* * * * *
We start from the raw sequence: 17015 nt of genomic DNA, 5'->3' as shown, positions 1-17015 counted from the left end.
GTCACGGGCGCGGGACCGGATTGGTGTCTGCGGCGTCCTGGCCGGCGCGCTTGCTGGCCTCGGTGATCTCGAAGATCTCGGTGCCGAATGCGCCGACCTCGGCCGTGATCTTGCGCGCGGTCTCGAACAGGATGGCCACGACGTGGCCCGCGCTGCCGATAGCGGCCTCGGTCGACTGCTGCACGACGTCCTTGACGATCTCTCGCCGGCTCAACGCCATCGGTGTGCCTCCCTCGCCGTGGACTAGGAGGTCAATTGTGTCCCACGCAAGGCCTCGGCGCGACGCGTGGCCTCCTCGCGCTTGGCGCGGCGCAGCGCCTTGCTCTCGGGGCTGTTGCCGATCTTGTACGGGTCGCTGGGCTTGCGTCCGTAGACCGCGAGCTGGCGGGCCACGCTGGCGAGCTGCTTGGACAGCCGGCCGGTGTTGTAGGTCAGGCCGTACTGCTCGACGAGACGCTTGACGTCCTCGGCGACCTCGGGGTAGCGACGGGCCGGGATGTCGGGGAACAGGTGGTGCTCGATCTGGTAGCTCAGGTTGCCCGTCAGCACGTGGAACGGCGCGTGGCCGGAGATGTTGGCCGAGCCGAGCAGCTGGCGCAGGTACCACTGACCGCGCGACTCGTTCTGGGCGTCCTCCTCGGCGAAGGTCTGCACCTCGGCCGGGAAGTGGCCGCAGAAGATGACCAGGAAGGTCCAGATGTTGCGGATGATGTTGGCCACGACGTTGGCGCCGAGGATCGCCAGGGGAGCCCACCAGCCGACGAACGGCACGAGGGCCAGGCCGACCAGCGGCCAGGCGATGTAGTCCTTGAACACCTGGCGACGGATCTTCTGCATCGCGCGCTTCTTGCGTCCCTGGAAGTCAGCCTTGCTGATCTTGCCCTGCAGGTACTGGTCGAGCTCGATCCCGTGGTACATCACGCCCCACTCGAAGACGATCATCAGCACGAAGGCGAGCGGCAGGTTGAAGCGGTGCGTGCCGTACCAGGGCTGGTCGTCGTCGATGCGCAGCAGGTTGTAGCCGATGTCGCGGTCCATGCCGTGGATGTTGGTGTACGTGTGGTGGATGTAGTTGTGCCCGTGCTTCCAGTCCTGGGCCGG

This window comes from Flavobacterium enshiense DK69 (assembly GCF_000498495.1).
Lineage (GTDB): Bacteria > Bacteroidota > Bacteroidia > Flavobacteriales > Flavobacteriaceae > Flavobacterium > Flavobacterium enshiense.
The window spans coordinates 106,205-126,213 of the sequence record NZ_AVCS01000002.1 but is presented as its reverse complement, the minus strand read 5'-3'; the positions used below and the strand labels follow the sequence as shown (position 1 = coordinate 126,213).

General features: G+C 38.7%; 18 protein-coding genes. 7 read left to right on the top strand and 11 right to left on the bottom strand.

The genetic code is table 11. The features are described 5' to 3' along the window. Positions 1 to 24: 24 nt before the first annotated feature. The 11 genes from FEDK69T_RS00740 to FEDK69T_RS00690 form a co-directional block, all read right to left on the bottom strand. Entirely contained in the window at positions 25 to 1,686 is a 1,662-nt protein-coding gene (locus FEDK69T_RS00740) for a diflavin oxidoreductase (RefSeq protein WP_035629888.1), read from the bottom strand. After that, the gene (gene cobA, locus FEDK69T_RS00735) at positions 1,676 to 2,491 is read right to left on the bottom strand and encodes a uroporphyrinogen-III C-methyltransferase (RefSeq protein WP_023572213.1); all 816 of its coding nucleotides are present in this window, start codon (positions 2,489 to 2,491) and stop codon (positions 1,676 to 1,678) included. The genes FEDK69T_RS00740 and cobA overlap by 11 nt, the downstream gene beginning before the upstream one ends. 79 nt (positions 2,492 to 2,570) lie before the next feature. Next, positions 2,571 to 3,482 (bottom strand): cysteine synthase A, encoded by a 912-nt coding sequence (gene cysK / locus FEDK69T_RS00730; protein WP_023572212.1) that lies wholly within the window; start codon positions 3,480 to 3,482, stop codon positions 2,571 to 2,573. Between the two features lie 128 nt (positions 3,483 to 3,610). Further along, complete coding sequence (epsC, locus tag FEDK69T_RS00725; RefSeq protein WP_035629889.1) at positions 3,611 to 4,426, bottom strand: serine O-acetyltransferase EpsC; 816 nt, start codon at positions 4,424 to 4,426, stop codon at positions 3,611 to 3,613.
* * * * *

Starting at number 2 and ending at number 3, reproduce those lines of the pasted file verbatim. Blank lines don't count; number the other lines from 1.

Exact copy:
GTCACGGGCGCGGGACCGGATTGGTGTCTGCGGCGTCCTGGCCGGCGCGCTTGCTGGCCTCGGTGATCTCGAAGATCTCGGTGCCGAATGCGCCGACCTCGGCCGTGATCTTGCGCGCGGTCTCGAACAGGATGGCCACGACGTGGCCCGCGCTGCCGATAGCGGCCTCGGTCGACTGCTGCACGACGTCCTTGACGATCTCTCGCCGGCTCAACGCCATCGGTGTGCCTCCCTCGCCGTGGACTAGGAGGTCAATTGTGTCCCACGCAAGGCCTCGGCGCGACGCGTGGCCTCCTCGCGCTTGGCGCGGCGCAGCGCCTTGCTCTCGGGGCTGTTGCCGATCTTGTACGGGTCGCTGGGCTTGCGTCCGTAGACCGCGAGCTGGCGGGCCACGCTGGCGAGCTGCTTGGACAGCCGGCCGGTGTTGTAGGTCAGGCCGTACTGCTCGACGAGACGCTTGACGTCCTCGGCGACCTCGGGGTAGCGACGGGCCGGGATGTCGGGGAACAGGTGGTGCTCGATCTGGTAGCTCAGGTTGCCCGTCAGCACGTGGAACGGCGCGTGGCCGGAGATGTTGGCCGAGCCGAGCAGCTGGCGCAGGTACCACTGACCGCGCGACTCGTTCTGGGCGTCCTCCTCGGCGAAGGTCTGCACCTCGGCCGGGAAGTGGCCGCAGAAGATGACCAGGAAGGTCCAGATGTTGCGGATGATGTTGGCCACGACGTTGGCGCCGAGGATCGCCAGGGGAGCCCACCAGCCGACGAACGGCACGAGGGCCAGGCCGACCAGCGGCCAGGCGATGTAGTCCTTGAACACCTGGCGACGGATCTTCTGCATCGCGCGCTTCTTGCGTCCCTGGAAGTCAGCCTTGCTGATCTTGCCCTGCAGGTACTGGTCGAGCTCGATCCCGTGGTACATCACGCCCCACTCGAAGACGATCATCAGCACGAAGGCGAGCGGCAGGTTGAAGCGGTGCGTGCCGTACCAGGGCTGGTCGTCGTCGATGCGCAGCAGGTTGTAGCCGATGTCGCGGTCCATGCCGTGGATGTTGGTGTACGTGTGGTGGATGTAGTTGTGCCCGTGCTTCCAGTCCTGGGCCGG

This window comes from Flavobacterium enshiense DK69 (assembly GCF_000498495.1).